- dependent on circumstances beyond one's control; uncertain; unstable; insecure: a precarious livelihood.
- dependent on the will or pleasure of another; liable to be withdrawn or lost at the will of another: He held a precarious tenure under an arbitrary administration.
- exposed to or involving danger; dangerous; perilous; risky: the precarious life of an underseas diver.
- having insufficient, little, or no foundation: a precarious assumption.
Origin of precarious
Synonyms for precariousSee more synonyms for on Thesaurus.com
Antonyms for precarious
Related Words for precariouslyseverely, sorely, badly, very, intensely, acutely, grievously, desperately, seriously, recklessly, critically, perilously, precariously, alarmingly, gravely, decidedly, quite, deplorably, distressingly, menacingly
Examples from the Web for precariously
Contemporary Examples of precariously
On the right side of the fall line, but precariously close to the precipice.Two Chickens, an Old Guitar, and a Group of Strangers: A Life-Changing Feast in Brazil
November 29, 2013
Those women who are not alone are often only precariously coupled.Was Helen Gurley Brown A Feminist?
August 14, 2012
They're high, but not precariously so, and are being shown with thin black socks.Backstage at Vera Wang
September 14, 2010
Historical Examples of precariously
Vine vigorous, precariously hardy, lacking in productiveness.Manual of American Grape-Growing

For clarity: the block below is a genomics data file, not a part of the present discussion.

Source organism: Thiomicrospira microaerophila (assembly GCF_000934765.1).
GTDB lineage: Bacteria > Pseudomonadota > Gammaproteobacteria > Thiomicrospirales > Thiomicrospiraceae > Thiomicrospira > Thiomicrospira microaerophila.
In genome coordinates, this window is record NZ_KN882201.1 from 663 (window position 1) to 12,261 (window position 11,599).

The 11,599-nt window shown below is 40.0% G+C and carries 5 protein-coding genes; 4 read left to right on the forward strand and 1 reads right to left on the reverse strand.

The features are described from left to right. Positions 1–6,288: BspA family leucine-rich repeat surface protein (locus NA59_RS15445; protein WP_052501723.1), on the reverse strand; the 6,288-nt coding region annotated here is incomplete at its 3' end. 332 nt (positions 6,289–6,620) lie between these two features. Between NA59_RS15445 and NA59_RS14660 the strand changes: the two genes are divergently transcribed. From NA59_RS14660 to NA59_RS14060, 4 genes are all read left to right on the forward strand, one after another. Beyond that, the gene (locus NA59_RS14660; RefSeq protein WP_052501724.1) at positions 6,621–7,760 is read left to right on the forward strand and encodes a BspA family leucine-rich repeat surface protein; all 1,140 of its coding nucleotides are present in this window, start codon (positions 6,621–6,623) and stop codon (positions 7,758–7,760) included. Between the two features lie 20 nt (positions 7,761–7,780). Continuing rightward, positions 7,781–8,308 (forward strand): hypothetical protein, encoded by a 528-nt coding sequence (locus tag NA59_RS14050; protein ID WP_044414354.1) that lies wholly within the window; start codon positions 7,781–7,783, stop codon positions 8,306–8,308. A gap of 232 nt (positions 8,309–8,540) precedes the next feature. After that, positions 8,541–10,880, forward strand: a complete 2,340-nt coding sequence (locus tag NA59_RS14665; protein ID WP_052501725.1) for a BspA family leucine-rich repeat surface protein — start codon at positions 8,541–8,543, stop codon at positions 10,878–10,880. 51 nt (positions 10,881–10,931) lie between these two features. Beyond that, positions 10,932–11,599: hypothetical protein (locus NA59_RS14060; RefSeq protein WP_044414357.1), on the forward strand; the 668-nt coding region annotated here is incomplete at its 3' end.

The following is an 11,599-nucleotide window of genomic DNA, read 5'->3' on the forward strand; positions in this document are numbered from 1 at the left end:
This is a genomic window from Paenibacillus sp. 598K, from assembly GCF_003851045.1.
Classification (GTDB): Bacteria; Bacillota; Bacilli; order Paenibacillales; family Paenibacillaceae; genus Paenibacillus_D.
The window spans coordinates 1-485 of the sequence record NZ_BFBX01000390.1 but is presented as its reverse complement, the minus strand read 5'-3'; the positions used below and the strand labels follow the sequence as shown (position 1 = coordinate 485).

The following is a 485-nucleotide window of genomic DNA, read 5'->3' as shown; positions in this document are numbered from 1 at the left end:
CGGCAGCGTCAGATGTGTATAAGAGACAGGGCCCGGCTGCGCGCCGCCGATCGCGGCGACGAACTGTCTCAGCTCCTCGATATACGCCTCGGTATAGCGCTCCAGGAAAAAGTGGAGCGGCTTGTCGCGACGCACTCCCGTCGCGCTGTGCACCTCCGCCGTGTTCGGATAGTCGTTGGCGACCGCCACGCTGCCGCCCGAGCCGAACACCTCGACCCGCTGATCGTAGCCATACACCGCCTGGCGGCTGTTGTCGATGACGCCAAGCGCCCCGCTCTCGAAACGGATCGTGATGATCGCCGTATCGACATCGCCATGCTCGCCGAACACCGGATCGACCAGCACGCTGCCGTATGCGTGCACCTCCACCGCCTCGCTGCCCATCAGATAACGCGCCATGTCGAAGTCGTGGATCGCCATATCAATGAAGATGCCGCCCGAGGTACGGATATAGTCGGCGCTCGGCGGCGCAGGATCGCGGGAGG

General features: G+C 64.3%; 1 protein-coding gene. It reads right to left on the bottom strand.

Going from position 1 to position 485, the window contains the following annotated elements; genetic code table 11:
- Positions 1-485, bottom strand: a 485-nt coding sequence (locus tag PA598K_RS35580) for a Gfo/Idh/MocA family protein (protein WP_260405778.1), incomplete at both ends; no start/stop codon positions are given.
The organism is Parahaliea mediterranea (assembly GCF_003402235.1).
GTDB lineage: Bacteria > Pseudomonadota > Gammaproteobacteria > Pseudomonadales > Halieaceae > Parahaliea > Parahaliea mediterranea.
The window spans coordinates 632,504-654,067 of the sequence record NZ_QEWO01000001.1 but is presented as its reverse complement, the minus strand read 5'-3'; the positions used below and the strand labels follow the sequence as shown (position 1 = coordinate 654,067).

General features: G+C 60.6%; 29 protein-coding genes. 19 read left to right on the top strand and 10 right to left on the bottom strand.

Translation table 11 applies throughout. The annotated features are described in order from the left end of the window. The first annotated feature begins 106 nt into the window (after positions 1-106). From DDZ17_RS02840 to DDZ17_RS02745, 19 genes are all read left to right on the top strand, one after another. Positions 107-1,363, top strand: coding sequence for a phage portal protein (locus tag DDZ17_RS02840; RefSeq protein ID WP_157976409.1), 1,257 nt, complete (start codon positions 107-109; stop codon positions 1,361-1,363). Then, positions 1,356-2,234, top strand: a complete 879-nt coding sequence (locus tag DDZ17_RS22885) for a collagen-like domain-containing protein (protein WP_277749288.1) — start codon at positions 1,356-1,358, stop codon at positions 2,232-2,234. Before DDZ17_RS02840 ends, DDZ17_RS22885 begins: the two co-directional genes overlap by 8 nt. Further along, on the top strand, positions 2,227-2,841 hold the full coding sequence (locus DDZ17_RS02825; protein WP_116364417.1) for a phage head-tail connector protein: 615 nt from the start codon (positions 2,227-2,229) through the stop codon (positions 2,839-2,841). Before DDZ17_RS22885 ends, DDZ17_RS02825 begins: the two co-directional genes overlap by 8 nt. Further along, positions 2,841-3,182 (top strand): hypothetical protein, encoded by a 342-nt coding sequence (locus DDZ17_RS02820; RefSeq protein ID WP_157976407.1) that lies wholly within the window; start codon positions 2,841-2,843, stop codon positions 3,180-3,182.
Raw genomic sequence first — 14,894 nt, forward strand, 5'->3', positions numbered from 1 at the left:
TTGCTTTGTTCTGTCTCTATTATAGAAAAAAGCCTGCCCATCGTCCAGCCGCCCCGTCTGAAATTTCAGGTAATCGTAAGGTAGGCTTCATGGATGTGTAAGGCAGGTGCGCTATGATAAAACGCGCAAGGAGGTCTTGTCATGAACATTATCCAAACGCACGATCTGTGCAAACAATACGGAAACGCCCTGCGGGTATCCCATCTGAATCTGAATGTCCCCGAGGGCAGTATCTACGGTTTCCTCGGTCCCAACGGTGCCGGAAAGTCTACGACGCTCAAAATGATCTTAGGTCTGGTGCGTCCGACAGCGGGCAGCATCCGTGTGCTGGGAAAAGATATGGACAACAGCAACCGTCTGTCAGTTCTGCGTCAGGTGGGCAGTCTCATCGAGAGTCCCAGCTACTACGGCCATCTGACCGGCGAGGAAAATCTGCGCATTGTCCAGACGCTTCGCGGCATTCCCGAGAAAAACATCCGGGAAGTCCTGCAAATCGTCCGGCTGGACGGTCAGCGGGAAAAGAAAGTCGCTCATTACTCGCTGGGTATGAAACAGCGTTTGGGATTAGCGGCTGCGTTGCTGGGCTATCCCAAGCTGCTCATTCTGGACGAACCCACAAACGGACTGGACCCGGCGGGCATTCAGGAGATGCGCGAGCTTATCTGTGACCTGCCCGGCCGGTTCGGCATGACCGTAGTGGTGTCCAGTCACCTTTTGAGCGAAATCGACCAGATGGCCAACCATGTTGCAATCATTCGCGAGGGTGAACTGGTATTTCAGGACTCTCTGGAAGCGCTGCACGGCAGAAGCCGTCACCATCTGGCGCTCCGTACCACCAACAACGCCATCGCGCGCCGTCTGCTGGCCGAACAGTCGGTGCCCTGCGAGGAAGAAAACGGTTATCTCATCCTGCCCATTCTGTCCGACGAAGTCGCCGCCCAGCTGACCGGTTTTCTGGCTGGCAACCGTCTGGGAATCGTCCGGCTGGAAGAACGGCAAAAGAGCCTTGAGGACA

U. P. Hedrick
It seemed to him he remained there precariously alone with the stanchion for a long, long time.Typhoon
He labours to bear in mind, how undeservedly they are often bestowed, how precariously they are always possessed.
He was the son of Amoz, who has been (much too precariously) identified with a brother of Amaziah.The Expositor's Bible
F. W. Farrar
It then appeared how precariously it had stood for many years.The Book of Curiosities
- liable to failure or catastrophe; insecure; perilous
- archaic dependent on another's will
Word Origin for precarious
Word Origin and History for precariously
1640s, a legal word, "held through the favor of another," from Latin precarius "obtained by asking or praying," from prex (genitive precis) "entreaty, prayer" (see pray). Notion of "dependent on the will of another" led to extended sense "risky, dangerous, uncertain" (1680s). "No word is more unskillfully used than this with its derivatives. It is used for uncertain in all its senses; but it only means uncertain, as dependent on others ..." [Johnson]. Related: Precariously; precariousness.